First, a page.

During a diplomatic mission on the Enterprise, Lwaxana Troi behaves erratically and eventually collapses when her own telepathy turns in on herself. With the help of another telepathic species, Deanna is able to visit her mother’s nightmares, and eventually discover that she is repressing a terrible trauma from her years ago: Deanna’s older sister, whom she never knew existed, drowned in an accident. With Deanna’s help, Lwaxana is able to recover.
Written by Hilary J. Bader. Directed by Les Landau
Watching this episode right after Phantasms is a bit of a strange experience, as I’m sure it was for the original audiences over twenty years ago. The plots of the stories are actually different enough, but they both feature as their main storytelling hook stylized footage of nightmares, with some of our main characters utilizing science-fictiony methodology to navigate around in them. Worse, in both episodes, the dream-scape takes place mostly in the corridors of the Enterprise. Now, apparently the producers realized it wasn’t great having the two episodes back to back, but didn’t have any choice because of the complexities of making television show. Still, if there had been any way of changing the story so that the dreams took place in another location, they definitely should have done it. As it is, the whole thing seems both repetitive and cheap. Even the Troi’s home looks a lot like some redressed Enterprise quarters, with the shape of it’s lines (admittedly, I don’t actually know if this is the case).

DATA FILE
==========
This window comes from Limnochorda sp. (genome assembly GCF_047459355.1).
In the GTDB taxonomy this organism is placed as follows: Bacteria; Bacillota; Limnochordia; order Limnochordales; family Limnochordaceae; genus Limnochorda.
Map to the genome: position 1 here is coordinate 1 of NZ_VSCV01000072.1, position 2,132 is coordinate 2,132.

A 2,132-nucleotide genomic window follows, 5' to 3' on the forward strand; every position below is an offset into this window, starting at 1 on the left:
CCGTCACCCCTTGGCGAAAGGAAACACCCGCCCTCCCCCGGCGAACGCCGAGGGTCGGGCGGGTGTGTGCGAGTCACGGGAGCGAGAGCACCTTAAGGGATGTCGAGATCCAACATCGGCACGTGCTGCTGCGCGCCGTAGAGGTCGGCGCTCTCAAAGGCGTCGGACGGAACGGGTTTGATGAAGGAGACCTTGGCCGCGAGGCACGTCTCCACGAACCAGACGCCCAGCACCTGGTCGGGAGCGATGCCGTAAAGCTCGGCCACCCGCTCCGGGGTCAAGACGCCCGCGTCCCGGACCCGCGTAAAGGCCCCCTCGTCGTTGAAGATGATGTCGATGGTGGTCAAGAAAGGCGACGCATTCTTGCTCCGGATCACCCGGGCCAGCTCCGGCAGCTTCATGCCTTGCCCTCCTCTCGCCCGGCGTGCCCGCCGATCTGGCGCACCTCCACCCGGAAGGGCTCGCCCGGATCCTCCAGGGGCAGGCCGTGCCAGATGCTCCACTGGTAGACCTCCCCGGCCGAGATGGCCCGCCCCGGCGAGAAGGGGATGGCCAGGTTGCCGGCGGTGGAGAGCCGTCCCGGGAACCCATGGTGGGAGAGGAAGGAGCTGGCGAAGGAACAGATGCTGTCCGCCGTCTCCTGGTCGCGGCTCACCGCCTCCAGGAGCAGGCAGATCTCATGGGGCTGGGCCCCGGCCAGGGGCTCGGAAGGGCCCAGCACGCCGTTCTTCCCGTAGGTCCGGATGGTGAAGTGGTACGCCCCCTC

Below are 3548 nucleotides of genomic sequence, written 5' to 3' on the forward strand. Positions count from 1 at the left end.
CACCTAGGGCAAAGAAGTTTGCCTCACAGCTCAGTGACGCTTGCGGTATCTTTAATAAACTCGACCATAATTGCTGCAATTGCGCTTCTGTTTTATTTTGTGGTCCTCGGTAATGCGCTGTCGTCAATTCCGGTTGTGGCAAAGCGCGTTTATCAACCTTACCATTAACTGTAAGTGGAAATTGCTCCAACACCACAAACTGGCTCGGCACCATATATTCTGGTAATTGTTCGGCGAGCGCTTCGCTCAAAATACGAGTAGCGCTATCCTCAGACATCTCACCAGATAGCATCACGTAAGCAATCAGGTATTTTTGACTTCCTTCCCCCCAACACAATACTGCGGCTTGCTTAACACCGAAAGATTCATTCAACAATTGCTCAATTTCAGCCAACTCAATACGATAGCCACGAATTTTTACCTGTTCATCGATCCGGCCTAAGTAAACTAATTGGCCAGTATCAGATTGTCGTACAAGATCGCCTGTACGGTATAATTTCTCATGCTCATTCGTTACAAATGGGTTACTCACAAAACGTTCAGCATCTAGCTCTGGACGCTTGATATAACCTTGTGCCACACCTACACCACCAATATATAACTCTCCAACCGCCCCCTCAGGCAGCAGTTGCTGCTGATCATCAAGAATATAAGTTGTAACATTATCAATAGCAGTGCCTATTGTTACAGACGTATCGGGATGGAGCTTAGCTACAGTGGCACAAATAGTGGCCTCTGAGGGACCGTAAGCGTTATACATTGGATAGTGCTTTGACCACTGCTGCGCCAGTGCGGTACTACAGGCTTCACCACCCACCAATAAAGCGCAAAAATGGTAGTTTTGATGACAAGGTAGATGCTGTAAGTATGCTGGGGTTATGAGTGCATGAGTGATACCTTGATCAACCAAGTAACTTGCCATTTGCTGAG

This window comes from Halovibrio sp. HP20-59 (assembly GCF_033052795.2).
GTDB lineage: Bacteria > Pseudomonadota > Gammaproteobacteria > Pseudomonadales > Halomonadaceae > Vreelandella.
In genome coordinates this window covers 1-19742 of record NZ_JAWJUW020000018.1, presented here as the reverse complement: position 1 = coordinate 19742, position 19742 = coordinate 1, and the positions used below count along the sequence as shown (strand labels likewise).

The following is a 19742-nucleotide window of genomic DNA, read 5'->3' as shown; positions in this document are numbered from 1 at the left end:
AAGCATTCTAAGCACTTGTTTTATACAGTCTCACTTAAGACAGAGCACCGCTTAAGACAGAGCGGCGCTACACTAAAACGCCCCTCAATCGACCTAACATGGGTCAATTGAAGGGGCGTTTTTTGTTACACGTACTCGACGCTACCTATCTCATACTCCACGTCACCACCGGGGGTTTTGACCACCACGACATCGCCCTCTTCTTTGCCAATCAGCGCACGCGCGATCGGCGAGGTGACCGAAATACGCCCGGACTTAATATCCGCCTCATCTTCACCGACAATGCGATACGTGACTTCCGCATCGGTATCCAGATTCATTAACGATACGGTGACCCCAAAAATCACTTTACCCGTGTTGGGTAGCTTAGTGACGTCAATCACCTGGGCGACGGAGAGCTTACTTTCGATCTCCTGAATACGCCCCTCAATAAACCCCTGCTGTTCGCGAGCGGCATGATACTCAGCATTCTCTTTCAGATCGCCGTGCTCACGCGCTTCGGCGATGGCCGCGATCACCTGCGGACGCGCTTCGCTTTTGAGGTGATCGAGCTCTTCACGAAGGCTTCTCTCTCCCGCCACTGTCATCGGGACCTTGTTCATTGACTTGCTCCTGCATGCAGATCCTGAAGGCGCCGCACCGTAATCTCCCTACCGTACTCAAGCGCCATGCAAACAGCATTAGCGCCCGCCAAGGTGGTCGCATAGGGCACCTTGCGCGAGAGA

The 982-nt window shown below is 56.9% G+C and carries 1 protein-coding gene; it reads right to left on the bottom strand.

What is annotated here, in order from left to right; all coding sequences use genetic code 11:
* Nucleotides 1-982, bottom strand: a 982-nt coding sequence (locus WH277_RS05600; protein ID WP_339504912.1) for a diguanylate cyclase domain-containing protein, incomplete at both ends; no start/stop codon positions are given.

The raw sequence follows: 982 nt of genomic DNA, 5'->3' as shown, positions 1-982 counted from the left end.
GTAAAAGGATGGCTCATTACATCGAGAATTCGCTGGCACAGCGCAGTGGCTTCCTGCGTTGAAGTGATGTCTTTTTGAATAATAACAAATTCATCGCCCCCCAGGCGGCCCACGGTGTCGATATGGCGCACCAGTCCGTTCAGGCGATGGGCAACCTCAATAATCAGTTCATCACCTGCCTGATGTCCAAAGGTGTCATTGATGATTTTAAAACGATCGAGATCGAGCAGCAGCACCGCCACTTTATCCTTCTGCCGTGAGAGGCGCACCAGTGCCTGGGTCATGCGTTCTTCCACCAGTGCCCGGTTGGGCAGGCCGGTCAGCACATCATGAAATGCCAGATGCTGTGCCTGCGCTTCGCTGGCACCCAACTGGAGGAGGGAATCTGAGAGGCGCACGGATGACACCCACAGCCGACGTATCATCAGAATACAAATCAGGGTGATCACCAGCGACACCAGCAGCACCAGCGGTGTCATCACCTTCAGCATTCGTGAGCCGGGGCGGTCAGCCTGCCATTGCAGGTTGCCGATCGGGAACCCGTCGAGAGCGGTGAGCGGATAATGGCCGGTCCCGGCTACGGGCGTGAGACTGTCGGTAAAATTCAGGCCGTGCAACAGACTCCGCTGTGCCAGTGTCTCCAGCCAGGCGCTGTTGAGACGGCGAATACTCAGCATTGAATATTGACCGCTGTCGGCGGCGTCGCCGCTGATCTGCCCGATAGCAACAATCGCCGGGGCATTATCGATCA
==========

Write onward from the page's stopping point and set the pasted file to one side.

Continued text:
But aside from that, how does the episode fare? How would it be if it hadn’t come right after the not brilliant but still memorable Phantasms? I’d have to say it’s a real mixed bag. Lwaxana is not my favorite character, but she’s reasonably interesting here. She’s still an extreme personality, but much more sympathetic than I normally find her–maybe because a lot of her excesses are put down to the trauma she’s undergoing, rather than just…because. I wouldn’t say Majel Barrett’s performance is pitch-perfect, but she mostly does a fine job selling me on the idea of a woman who is emotionally devastated by something that I think we all agree would be one of the worst things one could experience. Her pain feels very real.